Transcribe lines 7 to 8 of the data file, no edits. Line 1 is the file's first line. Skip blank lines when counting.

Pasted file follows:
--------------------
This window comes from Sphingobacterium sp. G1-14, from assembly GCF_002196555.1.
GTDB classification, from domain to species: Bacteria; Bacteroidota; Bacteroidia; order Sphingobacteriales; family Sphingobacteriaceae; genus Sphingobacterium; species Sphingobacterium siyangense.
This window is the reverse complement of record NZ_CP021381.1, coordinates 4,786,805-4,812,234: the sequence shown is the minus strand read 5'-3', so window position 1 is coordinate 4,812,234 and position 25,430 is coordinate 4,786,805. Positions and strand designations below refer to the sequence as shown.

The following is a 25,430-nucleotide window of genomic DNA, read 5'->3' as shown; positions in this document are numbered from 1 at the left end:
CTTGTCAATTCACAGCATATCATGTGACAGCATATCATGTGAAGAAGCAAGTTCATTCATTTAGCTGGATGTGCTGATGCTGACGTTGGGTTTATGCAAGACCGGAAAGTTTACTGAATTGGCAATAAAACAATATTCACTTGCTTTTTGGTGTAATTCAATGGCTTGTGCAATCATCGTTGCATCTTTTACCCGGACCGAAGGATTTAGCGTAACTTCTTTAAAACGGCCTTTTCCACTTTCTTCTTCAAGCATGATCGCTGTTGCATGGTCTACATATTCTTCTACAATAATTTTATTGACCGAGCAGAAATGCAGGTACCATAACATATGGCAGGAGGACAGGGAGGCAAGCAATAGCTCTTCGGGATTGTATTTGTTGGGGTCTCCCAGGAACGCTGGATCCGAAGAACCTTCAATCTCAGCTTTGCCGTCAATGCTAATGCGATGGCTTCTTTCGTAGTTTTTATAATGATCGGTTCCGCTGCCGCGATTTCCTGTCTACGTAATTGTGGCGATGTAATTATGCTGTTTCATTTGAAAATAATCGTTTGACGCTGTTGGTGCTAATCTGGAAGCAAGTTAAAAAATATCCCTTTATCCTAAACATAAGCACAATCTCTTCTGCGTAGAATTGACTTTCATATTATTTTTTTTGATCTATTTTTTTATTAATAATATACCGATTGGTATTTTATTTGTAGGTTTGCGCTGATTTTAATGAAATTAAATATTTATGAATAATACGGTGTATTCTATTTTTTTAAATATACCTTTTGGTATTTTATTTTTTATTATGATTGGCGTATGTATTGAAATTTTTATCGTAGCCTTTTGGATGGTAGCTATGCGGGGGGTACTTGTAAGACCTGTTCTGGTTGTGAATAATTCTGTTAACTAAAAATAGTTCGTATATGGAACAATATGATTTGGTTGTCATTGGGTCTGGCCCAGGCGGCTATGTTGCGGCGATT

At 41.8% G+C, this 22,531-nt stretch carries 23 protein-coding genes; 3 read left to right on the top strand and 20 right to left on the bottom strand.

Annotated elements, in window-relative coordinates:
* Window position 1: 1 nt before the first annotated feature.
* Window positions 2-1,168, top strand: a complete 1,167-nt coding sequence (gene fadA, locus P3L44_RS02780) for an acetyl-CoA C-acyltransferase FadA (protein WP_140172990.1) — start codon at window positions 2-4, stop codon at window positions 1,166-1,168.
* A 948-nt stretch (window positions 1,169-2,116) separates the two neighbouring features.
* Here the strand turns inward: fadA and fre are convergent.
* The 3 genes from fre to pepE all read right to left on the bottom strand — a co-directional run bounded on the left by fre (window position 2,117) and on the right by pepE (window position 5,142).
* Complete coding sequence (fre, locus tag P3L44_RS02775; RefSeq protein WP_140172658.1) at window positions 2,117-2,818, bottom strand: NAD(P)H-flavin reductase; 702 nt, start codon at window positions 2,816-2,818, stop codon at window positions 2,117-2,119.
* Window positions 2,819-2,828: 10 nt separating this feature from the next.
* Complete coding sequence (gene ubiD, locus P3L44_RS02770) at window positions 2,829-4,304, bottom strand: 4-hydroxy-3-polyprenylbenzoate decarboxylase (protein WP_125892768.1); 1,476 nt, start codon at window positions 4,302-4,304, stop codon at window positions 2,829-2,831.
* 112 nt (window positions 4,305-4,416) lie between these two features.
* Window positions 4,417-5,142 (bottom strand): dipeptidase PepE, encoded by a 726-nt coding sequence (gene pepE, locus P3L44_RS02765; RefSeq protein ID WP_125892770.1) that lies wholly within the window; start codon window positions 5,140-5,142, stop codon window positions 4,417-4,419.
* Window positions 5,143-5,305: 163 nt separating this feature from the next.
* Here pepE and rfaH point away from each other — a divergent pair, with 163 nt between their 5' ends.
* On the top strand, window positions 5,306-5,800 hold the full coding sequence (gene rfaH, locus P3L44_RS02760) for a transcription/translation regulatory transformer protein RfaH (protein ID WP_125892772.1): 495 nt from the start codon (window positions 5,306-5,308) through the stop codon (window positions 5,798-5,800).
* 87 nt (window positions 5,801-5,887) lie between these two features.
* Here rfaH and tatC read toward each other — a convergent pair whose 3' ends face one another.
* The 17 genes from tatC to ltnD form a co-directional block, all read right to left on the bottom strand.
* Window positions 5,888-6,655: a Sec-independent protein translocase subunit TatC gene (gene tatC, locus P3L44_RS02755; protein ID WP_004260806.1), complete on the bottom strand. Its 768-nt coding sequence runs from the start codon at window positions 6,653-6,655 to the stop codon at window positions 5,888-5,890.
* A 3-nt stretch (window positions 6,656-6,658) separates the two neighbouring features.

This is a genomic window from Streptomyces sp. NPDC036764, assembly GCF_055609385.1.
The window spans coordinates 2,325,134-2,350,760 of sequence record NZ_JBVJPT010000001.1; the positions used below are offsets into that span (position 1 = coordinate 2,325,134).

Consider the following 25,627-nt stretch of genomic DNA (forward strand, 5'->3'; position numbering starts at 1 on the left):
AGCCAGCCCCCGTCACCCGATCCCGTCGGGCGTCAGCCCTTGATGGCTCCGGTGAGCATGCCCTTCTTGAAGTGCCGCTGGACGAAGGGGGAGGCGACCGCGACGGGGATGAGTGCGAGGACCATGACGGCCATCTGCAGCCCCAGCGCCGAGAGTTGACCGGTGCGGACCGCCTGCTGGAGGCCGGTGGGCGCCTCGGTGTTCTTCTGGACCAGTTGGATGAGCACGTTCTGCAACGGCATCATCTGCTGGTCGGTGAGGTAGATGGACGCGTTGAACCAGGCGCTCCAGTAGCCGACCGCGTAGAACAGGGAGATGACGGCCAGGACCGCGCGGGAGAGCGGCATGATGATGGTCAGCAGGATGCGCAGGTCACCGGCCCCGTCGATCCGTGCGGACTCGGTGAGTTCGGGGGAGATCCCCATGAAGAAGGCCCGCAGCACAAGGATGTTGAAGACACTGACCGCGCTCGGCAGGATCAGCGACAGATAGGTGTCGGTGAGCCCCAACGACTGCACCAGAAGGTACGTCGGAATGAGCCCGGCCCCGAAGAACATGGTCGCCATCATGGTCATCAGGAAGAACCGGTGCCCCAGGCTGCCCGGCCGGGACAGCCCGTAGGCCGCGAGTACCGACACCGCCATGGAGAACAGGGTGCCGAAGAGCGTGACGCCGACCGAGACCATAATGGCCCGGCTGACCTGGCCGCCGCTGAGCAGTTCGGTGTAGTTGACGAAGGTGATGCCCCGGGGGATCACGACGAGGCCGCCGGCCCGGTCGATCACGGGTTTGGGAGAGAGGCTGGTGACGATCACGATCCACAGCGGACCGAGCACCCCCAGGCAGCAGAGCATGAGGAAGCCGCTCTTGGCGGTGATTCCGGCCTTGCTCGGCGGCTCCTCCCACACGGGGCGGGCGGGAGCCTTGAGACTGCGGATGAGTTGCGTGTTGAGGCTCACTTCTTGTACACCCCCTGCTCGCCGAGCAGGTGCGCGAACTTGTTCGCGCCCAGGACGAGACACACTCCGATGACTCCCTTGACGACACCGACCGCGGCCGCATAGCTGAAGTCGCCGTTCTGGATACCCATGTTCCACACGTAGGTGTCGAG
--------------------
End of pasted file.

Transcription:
Annotated elements, in window-relative coordinates:
* Window position 1: 1 nt before the first annotated feature.